The figure rebounded to 8.31 yards per attempt when Rivers completed 82.9 percent of his passes last week, but the Chargers have been surviving on a steady diet of 12- to 16-yard passes to Keenan Allen, with few of the big plays from Malcom Floyd and Eddie Royal that made their offense so dangerous at the start of the year.
The Ravens have one flashing neon weakness: Their cornerbacks cannot cover anyone deep. Exploit it, and you beat them. Let their pass rush, run defense and methodical Kubiak premium-vanilla offense do their thing, and Baltimore will grind you down.
With Rivers dealing with one of those non-injury rib injuries (Camnewtonitis) and centers still spontaneously combusting every few weeks, the Chargers don't have the big-play capability or versatility to beat the Ravens in Baltimore right now. They need better health and more consistency, not a wake-up call.
Prediction: Ravens 26, Chargers 23
Browns at Bills
Sunday, 1 p.m.
Line: Bills -3
The voices inside my head are arguing about what sort of preview to write...
The zone-stretch offensive philosophy has reshaped the AFC North this season. OMG, OMG, OMG! Johnny Manziel was involved in a hotel brawl at 2:30 a.m. last Saturday.
The Ravens, Steelers and Browns all committed to the old Mike Shanahan-Gary Gibbs zone-stretch scheme this season: the Ravens and Browns by hiring first-generation disciples Gary Kubiak and Kyle Shanahan as coordinators, the Steelers by adding offensive line coach Mike Munchak. A dude named Chris Gonos walked up to Manziel at an elevator and asked for a hug. Think he said something like, "I love you, Brandon Weeden"?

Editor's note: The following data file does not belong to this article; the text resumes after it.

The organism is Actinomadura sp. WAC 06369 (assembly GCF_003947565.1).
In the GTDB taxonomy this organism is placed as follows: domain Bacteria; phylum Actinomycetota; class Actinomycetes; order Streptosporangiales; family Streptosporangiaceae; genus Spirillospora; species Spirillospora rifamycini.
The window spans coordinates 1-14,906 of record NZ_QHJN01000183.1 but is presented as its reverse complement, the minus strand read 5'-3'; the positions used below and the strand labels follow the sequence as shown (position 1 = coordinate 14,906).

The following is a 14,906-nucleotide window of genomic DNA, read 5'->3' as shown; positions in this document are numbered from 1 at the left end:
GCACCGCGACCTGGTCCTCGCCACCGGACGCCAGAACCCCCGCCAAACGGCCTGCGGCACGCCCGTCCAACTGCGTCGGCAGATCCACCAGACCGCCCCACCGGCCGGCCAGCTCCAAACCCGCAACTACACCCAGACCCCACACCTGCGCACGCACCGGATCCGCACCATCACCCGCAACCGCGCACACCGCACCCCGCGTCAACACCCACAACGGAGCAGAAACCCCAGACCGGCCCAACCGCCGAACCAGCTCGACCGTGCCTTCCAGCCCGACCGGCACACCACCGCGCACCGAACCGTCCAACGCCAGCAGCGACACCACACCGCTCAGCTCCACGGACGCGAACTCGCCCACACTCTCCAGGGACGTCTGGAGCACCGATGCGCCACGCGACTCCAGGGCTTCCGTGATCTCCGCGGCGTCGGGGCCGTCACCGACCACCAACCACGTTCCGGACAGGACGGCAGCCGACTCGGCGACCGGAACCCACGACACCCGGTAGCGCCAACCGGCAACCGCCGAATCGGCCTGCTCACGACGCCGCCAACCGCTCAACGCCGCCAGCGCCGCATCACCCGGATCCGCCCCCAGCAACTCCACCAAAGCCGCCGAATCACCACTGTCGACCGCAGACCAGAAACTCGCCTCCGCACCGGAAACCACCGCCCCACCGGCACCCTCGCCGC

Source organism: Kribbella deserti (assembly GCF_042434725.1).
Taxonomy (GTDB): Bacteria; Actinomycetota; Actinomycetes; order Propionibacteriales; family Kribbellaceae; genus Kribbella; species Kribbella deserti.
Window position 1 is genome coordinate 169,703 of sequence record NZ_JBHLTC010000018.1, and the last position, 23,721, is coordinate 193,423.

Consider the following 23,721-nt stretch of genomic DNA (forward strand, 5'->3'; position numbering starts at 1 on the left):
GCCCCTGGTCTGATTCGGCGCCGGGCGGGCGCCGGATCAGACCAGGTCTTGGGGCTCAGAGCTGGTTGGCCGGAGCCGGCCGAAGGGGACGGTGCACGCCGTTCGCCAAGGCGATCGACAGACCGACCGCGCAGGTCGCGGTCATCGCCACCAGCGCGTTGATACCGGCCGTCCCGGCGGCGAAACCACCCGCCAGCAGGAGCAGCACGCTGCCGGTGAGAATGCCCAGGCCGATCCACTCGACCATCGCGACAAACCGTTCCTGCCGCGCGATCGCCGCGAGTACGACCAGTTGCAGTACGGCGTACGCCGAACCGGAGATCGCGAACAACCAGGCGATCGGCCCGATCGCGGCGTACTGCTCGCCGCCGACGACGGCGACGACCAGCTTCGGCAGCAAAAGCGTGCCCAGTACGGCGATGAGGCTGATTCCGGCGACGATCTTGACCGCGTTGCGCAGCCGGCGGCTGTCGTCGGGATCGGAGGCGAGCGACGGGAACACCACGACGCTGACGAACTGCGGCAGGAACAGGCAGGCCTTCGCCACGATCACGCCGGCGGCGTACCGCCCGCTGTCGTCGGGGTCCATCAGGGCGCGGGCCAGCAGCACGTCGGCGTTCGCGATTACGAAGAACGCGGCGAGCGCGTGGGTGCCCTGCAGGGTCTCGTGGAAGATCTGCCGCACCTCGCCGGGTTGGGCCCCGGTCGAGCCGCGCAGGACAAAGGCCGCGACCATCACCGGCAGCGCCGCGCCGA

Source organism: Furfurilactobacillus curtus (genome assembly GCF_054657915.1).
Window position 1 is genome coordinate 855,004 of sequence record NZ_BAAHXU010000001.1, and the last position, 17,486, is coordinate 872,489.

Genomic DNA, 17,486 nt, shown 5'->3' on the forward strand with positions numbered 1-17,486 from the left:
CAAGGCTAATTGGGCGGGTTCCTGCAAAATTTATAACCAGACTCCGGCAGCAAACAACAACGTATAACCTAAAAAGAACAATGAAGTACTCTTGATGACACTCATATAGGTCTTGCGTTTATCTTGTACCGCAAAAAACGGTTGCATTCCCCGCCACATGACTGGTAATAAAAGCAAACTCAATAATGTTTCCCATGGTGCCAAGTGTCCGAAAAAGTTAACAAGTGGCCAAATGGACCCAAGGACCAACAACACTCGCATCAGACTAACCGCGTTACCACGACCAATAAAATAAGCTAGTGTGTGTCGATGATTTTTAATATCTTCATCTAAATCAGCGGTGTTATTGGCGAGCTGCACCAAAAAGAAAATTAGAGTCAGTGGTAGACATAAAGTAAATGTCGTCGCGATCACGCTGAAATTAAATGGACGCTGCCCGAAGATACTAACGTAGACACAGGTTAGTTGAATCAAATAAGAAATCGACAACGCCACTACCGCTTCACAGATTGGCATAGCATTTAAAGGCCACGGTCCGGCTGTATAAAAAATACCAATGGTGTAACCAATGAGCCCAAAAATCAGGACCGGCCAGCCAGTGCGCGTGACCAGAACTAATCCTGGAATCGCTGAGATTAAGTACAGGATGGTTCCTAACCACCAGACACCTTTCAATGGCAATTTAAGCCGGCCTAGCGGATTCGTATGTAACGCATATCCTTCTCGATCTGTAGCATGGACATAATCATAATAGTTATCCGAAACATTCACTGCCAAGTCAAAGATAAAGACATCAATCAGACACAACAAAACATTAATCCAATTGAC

The zone-stretch is a simple yet elegant system: A handful of basic running plays are used to set up a play-action, rollout-heavy passing game. According to one report, Gonos' brother "tackled" Manziel. The Falcons really need to sign Gonos' brother.
At its worst, like when Kubiak and Matt Schaub had grown stale in Houston, the system can be too predictable. Gonos has a criminal record, including a bunch of alcohol-related misdemeanors and a federal charge of "structuring financial transactions to avoid filing currency transaction reports." Are we certain "Chris Gonos" is not an alias for "Jimmy Haslam"?
But when executed with creativity and precision, the zone-stretch offense pressures the front seven by forcing it to defend laterally and freezes the pass coverage to create open passing windows. Manziel denies that he was traveling with an "entourage," only a roommate. Yet one published report had someone on the scene referring to Manziel as his "client." There should be an official rule about what constitutes an "entourage": One or two are "peeps," three to five an "entourage," six to 12 a "posse," 13-20 a "cohort," 21-25 a "battalion" and 26-plus an "Eddie Murphy 1980s entourage."